The acquisition of Villandry by Joachim Carvallo marked a return to their roots for the gardens. Already known for their beauty in the Renaissance, different owners successively transformed them, now into a formal garden, now a romantic garden. With a scientist’s meticulousness, Carvallo recreated gardens that were worthy of the restored chateau.
Gardens changed drastically over time
Ever since the construction of the Chateau of Villandry in 1532, outstanding gardens have embellished the building. The passage of time and changing fashions meant they underwent drastic changes in appearance. Archeological findings tell us how, in the Renaissance, there was a decorative kitchen garden at close proximity to the chateau.
In the 18th century, the grounds were enlarged and enriched with a formal garden, then an ornamental lake in the shape of a Louis XV mirror. When Joachim CARVALLO visited Villandry in 1906, he found: “The grounds [are] landscaped in the English style, all undulations and hillocks (…), planted with a good many recently imported exotic species – cedars, pines, thujas, magnolias – set in clumps on the slopes of artificial mounds. The chateau itself [is lost] in a forest of trees and greenery”.
A scientific recreation
The romantic English garden was not to Carvallo’s taste and, between 1908 and 1918, he devoted himself to recreating the Renaissance gardens. Why? Because he felt that the Renaissance chateau, which he had just finished restoring to its former glory, ought to have fitting gardens.
As a man of science, he used a scientific approach to assemble a series of archeological and literary clues. By comparing the remains of walls and pipes against old plans, such as those of the Marquis de Castellane and the Napoleonic land register, Carvallo was able to recreate the decorative kitchen garden, while works like Les Plus Excellents bâtiments de France or the Monasticon Gallicanum gave him an idea of Renaissance landscaping.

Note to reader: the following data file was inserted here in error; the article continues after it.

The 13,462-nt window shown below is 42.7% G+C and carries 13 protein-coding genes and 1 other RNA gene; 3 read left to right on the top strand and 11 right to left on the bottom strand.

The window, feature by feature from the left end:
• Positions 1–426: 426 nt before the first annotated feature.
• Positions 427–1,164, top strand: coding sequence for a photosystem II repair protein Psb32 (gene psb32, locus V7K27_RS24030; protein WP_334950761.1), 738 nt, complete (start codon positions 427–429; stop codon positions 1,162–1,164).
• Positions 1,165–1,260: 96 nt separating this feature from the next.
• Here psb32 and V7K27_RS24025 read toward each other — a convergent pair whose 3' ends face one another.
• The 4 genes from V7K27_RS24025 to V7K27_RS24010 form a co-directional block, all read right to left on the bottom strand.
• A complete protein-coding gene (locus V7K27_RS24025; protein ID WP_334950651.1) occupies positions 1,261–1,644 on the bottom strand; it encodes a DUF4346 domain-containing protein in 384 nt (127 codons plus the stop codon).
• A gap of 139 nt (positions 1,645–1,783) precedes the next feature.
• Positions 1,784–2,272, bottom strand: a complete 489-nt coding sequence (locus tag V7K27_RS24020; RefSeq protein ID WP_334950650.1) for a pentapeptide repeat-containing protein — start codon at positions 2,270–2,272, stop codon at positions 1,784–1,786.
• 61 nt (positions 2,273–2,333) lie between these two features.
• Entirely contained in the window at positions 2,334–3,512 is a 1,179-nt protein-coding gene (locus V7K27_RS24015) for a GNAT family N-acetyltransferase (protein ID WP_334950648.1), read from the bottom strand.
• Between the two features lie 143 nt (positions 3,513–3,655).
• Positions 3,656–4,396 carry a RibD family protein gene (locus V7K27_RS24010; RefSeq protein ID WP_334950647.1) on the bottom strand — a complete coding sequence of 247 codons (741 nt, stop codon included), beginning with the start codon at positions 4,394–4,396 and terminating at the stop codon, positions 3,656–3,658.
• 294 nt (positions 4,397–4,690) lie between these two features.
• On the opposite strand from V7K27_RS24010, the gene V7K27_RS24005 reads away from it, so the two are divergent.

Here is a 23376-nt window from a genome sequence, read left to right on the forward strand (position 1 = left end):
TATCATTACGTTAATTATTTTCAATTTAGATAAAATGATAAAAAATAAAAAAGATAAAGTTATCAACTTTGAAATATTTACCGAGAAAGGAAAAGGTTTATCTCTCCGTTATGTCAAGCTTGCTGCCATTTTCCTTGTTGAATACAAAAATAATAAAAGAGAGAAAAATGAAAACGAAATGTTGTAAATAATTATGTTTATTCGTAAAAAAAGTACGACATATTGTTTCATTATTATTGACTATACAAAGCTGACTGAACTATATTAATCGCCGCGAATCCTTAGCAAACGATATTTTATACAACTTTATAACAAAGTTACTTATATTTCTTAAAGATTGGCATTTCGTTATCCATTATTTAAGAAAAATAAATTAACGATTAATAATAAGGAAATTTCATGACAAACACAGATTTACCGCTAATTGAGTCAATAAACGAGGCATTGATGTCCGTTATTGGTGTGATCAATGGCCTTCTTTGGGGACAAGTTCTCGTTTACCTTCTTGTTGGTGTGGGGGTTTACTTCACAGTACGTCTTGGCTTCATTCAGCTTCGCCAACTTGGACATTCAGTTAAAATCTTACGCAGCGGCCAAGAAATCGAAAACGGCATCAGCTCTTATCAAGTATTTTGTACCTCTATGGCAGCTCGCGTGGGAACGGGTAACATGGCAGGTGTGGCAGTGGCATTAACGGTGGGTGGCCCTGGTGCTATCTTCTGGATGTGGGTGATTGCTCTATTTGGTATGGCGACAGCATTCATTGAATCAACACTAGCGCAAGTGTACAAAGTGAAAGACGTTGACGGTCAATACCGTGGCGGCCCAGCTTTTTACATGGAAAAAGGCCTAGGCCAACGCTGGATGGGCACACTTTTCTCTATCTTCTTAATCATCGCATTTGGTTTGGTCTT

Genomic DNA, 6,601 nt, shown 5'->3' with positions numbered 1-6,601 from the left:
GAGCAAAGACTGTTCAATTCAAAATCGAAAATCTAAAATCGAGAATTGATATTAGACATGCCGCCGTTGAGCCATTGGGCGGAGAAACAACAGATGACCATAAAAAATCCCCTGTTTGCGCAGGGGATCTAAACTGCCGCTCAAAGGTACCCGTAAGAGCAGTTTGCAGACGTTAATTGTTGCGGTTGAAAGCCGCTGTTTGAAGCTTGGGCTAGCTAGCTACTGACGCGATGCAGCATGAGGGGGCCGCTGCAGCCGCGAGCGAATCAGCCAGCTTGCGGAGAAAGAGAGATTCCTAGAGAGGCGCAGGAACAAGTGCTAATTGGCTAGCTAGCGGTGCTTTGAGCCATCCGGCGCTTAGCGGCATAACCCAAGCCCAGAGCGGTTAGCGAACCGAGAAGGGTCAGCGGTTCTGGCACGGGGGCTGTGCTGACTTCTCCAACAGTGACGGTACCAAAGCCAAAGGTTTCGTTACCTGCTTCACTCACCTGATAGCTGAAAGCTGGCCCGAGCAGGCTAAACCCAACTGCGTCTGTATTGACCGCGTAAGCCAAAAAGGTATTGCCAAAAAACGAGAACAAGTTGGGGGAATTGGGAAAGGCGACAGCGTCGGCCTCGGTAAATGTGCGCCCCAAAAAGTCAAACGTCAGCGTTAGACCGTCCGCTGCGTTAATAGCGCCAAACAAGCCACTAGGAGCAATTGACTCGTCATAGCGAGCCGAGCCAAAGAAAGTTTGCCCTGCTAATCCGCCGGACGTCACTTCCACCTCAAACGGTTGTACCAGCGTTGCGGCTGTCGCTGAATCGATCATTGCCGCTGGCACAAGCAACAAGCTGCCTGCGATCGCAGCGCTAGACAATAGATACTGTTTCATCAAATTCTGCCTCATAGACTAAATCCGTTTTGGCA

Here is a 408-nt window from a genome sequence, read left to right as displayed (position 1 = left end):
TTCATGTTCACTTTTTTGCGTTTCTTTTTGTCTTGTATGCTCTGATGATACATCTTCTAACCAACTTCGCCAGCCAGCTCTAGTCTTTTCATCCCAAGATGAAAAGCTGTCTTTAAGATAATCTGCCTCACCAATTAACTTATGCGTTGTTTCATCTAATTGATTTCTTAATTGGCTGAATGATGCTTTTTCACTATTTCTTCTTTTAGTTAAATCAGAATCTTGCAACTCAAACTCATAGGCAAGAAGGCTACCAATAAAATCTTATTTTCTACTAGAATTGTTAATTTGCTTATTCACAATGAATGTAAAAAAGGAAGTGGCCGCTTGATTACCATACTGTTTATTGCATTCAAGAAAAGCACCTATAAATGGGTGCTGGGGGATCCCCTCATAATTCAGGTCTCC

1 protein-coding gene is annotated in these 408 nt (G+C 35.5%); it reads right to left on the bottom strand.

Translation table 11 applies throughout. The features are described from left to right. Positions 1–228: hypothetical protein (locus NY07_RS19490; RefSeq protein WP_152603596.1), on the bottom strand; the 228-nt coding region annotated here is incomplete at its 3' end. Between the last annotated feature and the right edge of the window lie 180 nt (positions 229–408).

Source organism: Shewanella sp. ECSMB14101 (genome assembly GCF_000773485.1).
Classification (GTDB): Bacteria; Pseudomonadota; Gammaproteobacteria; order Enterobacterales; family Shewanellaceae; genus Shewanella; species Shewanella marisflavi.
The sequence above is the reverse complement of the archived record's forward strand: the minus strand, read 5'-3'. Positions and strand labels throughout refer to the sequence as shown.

To recreate the ornamental salons on their original terraces, he called on the painter Lozano and Spanish artist and landscape architect Javier de Winthuysen to design the salon of the crosses and the salon of love. The salon of music was designed by Joachim himself.
For the ‘classical’ water garden, typical of the 18th century, he used the Marquis of Castellane’s plans, preserved in the Napoleonic land register.
Far from being a mere replica of gardens reproduced in architectural treatises, the gardens of Villandry are a reinvention. From their layout to the choice of vegetables, everything was conceived in terms of a return to the origins of the Renaissance formal garden.
Constantly evolving gardens
True to Joachim Carvallo, his descendants have undertaken to preserve and develop the Villandry estate with the rigour and selflessness that are the making of outstanding gardens.
The herb garden is a 1970s creation; the sun garden, based on a design by Joachim, was inaugurated in 2008, as a beautiful way to mark the centenary of the recreation of these exceptional gardens.
Firmly rooted in their time, the gardens of Villandry made the decisive move to organic in 2009. Since then, in particular in the kitchen garden, working methods have been based on integrated management, along the lines of “observe to prevent, prevent to avoid the use of pesticides”.